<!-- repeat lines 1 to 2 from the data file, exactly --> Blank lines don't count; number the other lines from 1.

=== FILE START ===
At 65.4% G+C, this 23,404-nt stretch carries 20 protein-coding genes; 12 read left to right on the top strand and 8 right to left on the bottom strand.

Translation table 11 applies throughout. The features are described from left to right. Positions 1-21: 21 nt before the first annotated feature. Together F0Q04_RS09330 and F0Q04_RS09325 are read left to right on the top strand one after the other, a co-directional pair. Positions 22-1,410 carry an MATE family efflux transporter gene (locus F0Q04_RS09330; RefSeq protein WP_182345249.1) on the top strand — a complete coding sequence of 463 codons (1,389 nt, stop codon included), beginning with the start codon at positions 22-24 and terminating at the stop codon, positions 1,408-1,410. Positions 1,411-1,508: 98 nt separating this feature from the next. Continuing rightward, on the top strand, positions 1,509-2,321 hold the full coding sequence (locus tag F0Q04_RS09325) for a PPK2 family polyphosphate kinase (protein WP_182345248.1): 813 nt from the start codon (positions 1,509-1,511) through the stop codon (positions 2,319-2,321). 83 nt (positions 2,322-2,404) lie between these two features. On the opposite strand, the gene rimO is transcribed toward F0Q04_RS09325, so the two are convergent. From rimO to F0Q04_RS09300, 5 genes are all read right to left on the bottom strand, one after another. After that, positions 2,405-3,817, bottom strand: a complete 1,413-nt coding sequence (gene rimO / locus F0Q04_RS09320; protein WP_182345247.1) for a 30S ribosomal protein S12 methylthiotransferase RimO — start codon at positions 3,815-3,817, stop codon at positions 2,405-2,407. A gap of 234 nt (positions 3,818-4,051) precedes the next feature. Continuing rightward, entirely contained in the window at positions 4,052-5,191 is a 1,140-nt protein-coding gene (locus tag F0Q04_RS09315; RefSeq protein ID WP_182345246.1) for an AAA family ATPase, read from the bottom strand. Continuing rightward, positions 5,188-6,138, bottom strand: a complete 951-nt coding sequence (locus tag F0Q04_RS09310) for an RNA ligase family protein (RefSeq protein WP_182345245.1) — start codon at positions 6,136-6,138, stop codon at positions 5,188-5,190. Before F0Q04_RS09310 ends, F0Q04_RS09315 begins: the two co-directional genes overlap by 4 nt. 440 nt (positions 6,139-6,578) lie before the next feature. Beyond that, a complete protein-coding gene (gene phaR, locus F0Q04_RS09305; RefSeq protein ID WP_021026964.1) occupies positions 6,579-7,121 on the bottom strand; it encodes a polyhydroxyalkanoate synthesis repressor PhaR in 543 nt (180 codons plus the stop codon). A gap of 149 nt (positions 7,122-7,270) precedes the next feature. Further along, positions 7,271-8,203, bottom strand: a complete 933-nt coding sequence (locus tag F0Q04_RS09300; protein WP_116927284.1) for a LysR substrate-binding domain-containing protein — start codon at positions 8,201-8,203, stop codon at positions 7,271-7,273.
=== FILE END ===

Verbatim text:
At 65.4% G+C, this 23,404-nt stretch carries 20 protein-coding genes; 12 read left to right on the top strand and 8 right to left on the bottom strand.

Translation table 11 applies throughout. The features are described from left to right. Positions 1-21: 21 nt before the first annotated feature. Together F0Q04_RS09330 and F0Q04_RS09325 are read left to right on the top strand one after the other, a co-directional pair. Positions 22-1,410 carry an MATE family efflux transporter gene (locus F0Q04_RS09330; RefSeq protein WP_182345249.1) on the top strand — a complete coding sequence of 463 codons (1,389 nt, stop codon included), beginning with the start codon at positions 22-24 and terminating at the stop codon, positions 1,408-1,410. Positions 1,411-1,508: 98 nt separating this feature from the next. Continuing rightward, on the top strand, positions 1,509-2,321 hold the full coding sequence (locus tag F0Q04_RS09325) for a PPK2 family polyphosphate kinase (protein WP_182345248.1): 813 nt from the start codon (positions 1,509-1,511) through the stop codon (positions 2,319-2,321). 83 nt (positions 2,322-2,404) lie between these two features. On the opposite strand, the gene rimO is transcribed toward F0Q04_RS09325, so the two are convergent. From rimO to F0Q04_RS09300, 5 genes are all read right to left on the bottom strand, one after another. After that, positions 2,405-3,817, bottom strand: a complete 1,413-nt coding sequence (gene rimO / locus F0Q04_RS09320; protein WP_182345247.1) for a 30S ribosomal protein S12 methylthiotransferase RimO — start codon at positions 3,815-3,817, stop codon at positions 2,405-2,407. A gap of 234 nt (positions 3,818-4,051) precedes the next feature. Continuing rightward, entirely contained in the window at positions 4,052-5,191 is a 1,140-nt protein-coding gene (locus tag F0Q04_RS09315; RefSeq protein ID WP_182345246.1) for an AAA family ATPase, read from the bottom strand. Continuing rightward, positions 5,188-6,138, bottom strand: a complete 951-nt coding sequence (locus tag F0Q04_RS09310) for an RNA ligase family protein (RefSeq protein WP_182345245.1) — start codon at positions 6,136-6,138, stop codon at positions 5,188-5,190. Before F0Q04_RS09310 ends, F0Q04_RS09315 begins: the two co-directional genes overlap by 4 nt. 440 nt (positions 6,139-6,578) lie before the next feature. Beyond that, a complete protein-coding gene (gene phaR, locus F0Q04_RS09305; RefSeq protein ID WP_021026964.1) occupies positions 6,579-7,121 on the bottom strand; it encodes a polyhydroxyalkanoate synthesis repressor PhaR in 543 nt (180 codons plus the stop codon). A gap of 149 nt (positions 7,122-7,270) precedes the next feature. Further along, positions 7,271-8,203, bottom strand: a complete 933-nt coding sequence (locus tag F0Q04_RS09300; protein WP_116927284.1) for a LysR substrate-binding domain-containing protein — start codon at positions 8,201-8,203, stop codon at positions 7,271-7,273.